Among the Imposters, by Margaret Peterson Haddix, for MMGM
Happy MMGM, my friends! I’ve been so focused on all things romantic suspense–we’re exactly one week out from my Lily Black launch–that I feel I’ve been neglecting my middle grade side. And since I truly believe that in the center of my soul is a girl of some age between 11 and 14, curled up with a book, that was something I needed to change. In other words, hugs all around and it’s great to be back! 😀
When I sat down to write about Among the Imposters, I first went looking for my blog post on The Hidden, so I could link this sequel back to that post. However, I didn’t find it! Was it possible I never spotlighted it? Astonishing as it is to me, that appears to be so. Suffice it to say that I absolutely adored The Hidden, and it’s on the stack of books that the child in my center keeps close, just because she can. If you haven’t read it, quickly go and read it now, and come back to this post after you’ve finished it because there will be one or two unavoidable spoilers in discussing this sequel.
Okay, on to our actual spotlighted book today!
I prefer to get the bad news over with upfront so I’ll just admit that in many ways I didn’t enjoy Among the Imposters as much as The Hidden. However, I suspect that this was due in large part to the character, Luke/Lee, going through a rough point in which he’s grieving losses, adjusting to a new kind of life, and trying to navigate an unpleasant environment. I’ll also readily admit that a school without windows left me feeling claustrophobic and caged in. I’ve had a similar reaction to books which take place mostly underground, like Suzanne Collins’ Underland Chronicles. In that case, I knew I was reading an enjoyable story rather than felt I was, because I could never find the underground environs of the story pleasant. My response to the Imposters wasn’t so marked as that, but I still suspect the closed in aspects of the school negatively impacted my ability to enjoy the tale, and when added to the abuse Luke/Lee endures at the hands of the other children, compounded the feeling that this story was a much more challenging endurance test for the reader as well as the character.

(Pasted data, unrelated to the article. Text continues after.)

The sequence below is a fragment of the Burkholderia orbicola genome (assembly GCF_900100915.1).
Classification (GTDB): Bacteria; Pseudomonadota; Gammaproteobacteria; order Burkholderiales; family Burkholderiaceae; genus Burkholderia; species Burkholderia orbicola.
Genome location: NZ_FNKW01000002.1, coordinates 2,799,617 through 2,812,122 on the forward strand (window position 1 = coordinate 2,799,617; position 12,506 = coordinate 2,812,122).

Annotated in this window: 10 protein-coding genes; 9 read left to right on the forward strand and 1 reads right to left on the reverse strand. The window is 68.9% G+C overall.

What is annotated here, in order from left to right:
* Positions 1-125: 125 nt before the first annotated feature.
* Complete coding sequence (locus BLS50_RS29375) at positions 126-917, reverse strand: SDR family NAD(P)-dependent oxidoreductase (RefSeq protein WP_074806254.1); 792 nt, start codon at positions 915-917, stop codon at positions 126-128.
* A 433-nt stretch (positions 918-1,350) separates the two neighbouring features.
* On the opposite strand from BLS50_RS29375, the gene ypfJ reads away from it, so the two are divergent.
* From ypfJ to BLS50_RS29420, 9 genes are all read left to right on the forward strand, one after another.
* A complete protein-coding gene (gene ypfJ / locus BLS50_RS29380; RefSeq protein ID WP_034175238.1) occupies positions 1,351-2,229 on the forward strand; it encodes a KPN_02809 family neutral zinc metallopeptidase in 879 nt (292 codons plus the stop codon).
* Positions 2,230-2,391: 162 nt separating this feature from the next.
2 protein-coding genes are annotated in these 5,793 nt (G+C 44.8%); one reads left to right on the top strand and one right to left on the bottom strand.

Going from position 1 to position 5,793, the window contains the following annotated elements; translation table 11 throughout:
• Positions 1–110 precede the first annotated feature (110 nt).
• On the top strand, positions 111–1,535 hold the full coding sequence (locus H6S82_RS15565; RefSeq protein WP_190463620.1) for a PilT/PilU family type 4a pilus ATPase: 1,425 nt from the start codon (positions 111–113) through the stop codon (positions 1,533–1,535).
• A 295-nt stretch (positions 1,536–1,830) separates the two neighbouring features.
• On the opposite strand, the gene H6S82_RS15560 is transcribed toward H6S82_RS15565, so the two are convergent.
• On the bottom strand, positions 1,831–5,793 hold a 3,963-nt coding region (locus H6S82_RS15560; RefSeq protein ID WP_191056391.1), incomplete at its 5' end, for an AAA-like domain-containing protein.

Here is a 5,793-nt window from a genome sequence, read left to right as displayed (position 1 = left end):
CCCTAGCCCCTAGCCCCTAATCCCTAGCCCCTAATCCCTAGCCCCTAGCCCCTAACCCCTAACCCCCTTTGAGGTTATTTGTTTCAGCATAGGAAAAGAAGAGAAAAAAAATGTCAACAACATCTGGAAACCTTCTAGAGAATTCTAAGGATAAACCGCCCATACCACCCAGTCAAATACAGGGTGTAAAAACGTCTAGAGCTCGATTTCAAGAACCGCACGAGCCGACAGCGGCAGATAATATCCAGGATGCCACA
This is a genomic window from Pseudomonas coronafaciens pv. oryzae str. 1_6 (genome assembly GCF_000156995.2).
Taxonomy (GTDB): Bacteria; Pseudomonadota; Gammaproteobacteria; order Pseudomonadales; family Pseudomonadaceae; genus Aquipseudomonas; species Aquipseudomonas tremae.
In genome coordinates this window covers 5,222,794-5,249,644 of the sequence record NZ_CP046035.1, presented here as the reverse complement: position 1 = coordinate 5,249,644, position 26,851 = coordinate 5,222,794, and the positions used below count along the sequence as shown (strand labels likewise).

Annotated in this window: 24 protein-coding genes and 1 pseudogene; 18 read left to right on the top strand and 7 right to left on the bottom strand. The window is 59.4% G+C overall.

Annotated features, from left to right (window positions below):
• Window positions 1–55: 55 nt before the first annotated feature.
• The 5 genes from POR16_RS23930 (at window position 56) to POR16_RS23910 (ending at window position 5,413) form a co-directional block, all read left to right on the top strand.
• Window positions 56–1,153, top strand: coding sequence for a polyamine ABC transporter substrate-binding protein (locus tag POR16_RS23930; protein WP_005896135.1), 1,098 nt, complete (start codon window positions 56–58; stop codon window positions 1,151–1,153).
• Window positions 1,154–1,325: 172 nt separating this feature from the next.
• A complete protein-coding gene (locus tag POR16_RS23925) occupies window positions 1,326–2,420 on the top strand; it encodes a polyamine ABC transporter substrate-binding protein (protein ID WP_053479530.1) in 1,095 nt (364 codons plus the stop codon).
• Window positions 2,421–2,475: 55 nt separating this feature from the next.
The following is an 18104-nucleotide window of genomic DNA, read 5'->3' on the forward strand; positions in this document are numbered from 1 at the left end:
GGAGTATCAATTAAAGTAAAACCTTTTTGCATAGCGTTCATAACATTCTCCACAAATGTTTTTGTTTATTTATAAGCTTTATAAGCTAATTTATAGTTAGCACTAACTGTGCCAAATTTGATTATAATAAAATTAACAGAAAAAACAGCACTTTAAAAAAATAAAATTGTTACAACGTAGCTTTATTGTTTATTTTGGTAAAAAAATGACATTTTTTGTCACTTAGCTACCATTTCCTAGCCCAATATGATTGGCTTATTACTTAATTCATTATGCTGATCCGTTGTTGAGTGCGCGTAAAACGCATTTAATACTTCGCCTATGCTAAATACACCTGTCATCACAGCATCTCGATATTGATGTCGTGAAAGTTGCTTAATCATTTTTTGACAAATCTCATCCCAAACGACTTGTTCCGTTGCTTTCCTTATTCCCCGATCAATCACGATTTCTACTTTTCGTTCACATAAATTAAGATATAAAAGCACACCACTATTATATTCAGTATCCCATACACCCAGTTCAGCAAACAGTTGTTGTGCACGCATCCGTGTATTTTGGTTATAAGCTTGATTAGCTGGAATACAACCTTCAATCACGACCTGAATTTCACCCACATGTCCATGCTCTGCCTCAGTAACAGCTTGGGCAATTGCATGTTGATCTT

That said, the hard-won triumphs of the end were all the more delightful because they were hard won! I also will never forget Luke/Lee’s feelings as he works on his secret garden. If ever there was a story that would help city kids understand a farm-child’s connection with the earth, this was it. So while this was perhaps not a book that left me jumping up and down and telling everyone how great it was, it’s still one I highly recommend. At the least, it was the kind of book that leaves you with a glow of deep-seated satisfaction, and a determination to be better than you were when you began the book.
Now let’s see what Apricot-kitty thought of it:
“That Mr. Hendricks was too clever for his own explanations. And so were those kids, who kept testing the Exnays. The boy Luke was interesting and I’m glad he won in the end, but much of the book was too much muddle without enough explanation.”
Okay, so that may be true to a point. Many of the questions Luke/Lee has in the middle of the book may not feel adequately answered at the end. However, part of the point was that the school was intentionally set up to seem confusing, and appear poorly managed and idiosyncratic. So it worked for me! Have you read this series? What were your thoughts?
For more Marvelous Middle Grade Monday posts, interviews, reviews and spotlights, stop by Shannon Messenger’s blog, and happy reading!